John Szabo’s Vintages Preview for November 12th – Getting comfortable in your own (wine) skin; Premium Products; Top Smart Buys
Premium Products – Last week’s newsletter was dedicated to reducing the unknown unknowns of the wine world. This week, given the theme of “premium products” for the November 12th Vintages release, it’s all about (re-)defining premium. My active imagination has spotted an unlikely parallel: could the maturing work of a great filmmaker mirror the wine drinker’s evolutionary curve? Are subtlety, austerity and minimalism the quintessence of both the artist and the winegrower?
This thought was provoked by the bevy of massive, alcoholic, bruising, rococo-style wines on offer in this release, which still seems to be the prevailing definition of “premium”, but maybe it’s time to re-evaluate. “Subtle”, once a euphemistic way of describing mediocre wines, might just well be chic again. After all, the rococo style died out in the late 18thC (by the mid-1800s, the term rococo already meant “old-fashioned” or “superficial” and “of poor taste” ). Considering that no less of a cinematic genius than Pedro Almodóvar has moved from the Burlesque to the minimalist with his latest work, I’d wager that in time, there’s a good chance your definition of premium will change from in-your-face to understated. If you’re already ahead of the curve, then head straight to the Recommended [Subtle] Wines and the Top Ten Smart Buys.
What Happened to Pedro Almodóvar Could Happen to You, If You Drink Enough
Of all the adjectives used to describe the films of well-known Spanish director Pedro Almodóvar, subtle is not one, at least not yet. During Almodóvar’s 30-year, 18-film career, he has taken audiences on challenging journeys into the dark recesses of society, exploring sexuality, relationships, moral bankruptcy, emotional bonds, and identity, among many recurring themes, in mostly abstract representations of reality. The preoccupations of his films, like all great artworks, challenge the viewer; they make you question your sense of self, of identity, of morality. Countless scenes make you squirm, others make you smile, while others still are beautiful or downright perplexing. It’s the mind of a genius at work – who else could dream up a convent of destitute nuns, each of whom explores a different sin, led by a lesbian, drug-addicted mother superior? (Dark Habits (Entre Tinieblas), 1983.) Things that make you think make you evolve.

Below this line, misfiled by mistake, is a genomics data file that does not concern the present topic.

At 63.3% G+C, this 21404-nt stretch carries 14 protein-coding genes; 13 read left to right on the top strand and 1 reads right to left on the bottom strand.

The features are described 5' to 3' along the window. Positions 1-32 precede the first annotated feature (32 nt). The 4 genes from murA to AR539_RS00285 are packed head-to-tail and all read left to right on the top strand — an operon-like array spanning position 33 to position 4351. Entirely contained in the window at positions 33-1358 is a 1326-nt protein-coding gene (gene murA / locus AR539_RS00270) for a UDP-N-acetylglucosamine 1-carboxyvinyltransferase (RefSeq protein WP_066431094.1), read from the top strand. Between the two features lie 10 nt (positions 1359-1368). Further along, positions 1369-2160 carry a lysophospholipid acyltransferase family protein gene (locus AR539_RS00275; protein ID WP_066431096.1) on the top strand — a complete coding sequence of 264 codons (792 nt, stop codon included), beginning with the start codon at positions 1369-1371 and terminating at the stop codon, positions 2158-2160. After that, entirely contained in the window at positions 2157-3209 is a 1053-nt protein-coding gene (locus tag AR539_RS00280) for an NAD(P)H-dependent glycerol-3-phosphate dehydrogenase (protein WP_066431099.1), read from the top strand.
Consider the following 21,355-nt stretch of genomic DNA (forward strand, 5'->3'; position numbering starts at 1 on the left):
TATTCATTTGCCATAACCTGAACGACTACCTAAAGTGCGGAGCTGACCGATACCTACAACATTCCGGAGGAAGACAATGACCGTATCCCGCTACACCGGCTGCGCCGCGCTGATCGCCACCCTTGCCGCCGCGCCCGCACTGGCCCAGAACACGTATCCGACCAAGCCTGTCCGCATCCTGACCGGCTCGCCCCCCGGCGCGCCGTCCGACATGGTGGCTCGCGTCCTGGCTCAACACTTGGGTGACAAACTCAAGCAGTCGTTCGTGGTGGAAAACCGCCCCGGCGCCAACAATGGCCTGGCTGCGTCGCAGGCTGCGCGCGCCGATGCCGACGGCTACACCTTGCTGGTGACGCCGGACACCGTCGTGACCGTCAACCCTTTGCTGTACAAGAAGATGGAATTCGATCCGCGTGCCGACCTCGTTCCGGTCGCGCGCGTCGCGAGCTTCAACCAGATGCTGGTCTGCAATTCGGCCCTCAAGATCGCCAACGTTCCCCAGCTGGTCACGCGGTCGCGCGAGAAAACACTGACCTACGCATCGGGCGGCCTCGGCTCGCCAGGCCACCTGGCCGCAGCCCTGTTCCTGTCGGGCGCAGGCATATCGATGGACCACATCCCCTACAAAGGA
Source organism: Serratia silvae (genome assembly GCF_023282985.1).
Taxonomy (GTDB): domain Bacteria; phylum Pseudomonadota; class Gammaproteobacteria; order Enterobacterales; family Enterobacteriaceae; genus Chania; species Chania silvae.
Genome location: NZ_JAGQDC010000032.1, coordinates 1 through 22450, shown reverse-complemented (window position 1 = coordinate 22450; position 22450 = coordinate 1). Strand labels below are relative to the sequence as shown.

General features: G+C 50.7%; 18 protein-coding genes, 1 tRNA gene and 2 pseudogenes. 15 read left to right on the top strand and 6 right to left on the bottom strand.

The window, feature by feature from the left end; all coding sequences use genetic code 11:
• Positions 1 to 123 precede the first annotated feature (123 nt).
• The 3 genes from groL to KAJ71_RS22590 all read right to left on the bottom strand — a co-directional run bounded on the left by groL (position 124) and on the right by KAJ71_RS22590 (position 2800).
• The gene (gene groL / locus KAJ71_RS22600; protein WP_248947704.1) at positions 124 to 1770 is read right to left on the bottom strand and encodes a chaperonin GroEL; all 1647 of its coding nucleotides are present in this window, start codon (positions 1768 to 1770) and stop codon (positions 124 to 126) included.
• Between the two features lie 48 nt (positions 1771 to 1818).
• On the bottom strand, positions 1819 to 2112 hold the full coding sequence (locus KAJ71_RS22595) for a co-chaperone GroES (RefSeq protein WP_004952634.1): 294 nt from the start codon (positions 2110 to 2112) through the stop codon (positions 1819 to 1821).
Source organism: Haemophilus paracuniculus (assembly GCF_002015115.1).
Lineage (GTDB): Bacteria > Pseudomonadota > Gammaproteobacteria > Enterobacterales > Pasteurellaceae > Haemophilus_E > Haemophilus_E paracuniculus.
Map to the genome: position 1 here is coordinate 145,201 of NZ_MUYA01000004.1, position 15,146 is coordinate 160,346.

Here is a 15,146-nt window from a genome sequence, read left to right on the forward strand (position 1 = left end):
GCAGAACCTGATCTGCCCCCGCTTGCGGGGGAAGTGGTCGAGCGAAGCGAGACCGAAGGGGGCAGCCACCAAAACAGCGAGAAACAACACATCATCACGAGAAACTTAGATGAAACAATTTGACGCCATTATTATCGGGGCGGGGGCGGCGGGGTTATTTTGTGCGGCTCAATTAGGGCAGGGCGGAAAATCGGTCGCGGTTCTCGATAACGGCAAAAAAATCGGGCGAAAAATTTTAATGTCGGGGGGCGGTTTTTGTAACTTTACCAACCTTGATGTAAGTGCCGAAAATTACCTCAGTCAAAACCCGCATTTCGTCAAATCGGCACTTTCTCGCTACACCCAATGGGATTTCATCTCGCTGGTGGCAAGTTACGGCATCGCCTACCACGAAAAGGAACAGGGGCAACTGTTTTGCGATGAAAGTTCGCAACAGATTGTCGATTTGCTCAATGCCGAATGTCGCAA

But thoughts can often be provoked as much by what isn’t said or shown, or by what is whispered and not shouted. It takes time to gain the experience that leads to the confidence to be subtle. Almodóvar doesn’t want to imitate life in movies, he wants to represent it, just as great wine isn’t an imitation, but a representation of a place and a belief. Almodóvar’s message doesn’t change in his latest film, The Skin I Live In (La Piel Que Habito); the underlying themes are as complex and dark as ever. But he has refined his delivery. David Gritten of The Telegraph notes that “Almodóvar’s story-telling is nowhere near as shrill as it once was: as a mature artist, he has refined his skills to a point where these soap-opera tropes assimilate smoothly into a complex whole….. The Skin I Live In is the work of a master near the top of his game.” Antonio Banderas, who plays the lead role of a geneticists-turned-modern-day-Frankenstein in the film, had this to say about Almodóvar in a recent interview [reported in Metronews.ca]: “ the logical progression for a director like him is searching always for himself and he became more minimalist, more austere and more profound”. In other words, the work is anything but simple, but is seamless, nuanced and subtle. Sound familiar?
I couldn’t help but think as I read this that wine drinkers, as well as directors, evolve in a similar way, moving towards more contained, minimalist, representations over time. At first, the young winemaker wants nothing more than to flex his or her newly acquired winemaking knowledge and put a strong personal stamp on the wine rather than let it tell it’s own story. In time, most learn to step back and let the wine evolve, with a minimalist guiding hand here and there. Similarly, wine drinkers at first seek out the biggest, boldest and most obvious wines, but as they grow more comfortable with their own tastes, there’s a tendency to gravitate towards subtler, more transparent and complex expressions.
It is possible to be minimalist, yet not simple, as Almodóvar and countless other artists have proved. There’s Hollywood, and then there’s art house. There’s room for both, but as a seasoned drinker or moviegoer, you start to look for more than superficial sizzle. You’ll realize that there’s beauty in subtlety, that true complexity doesn’t derive from over ripe fruit, exaggerated alcohol and heaps of oak flavour designed by an overzealous winemaker or marketing team, but rather from a unique representation of a place, transparent, well-articulated. At least that’s what has happened to me, and to Pedro.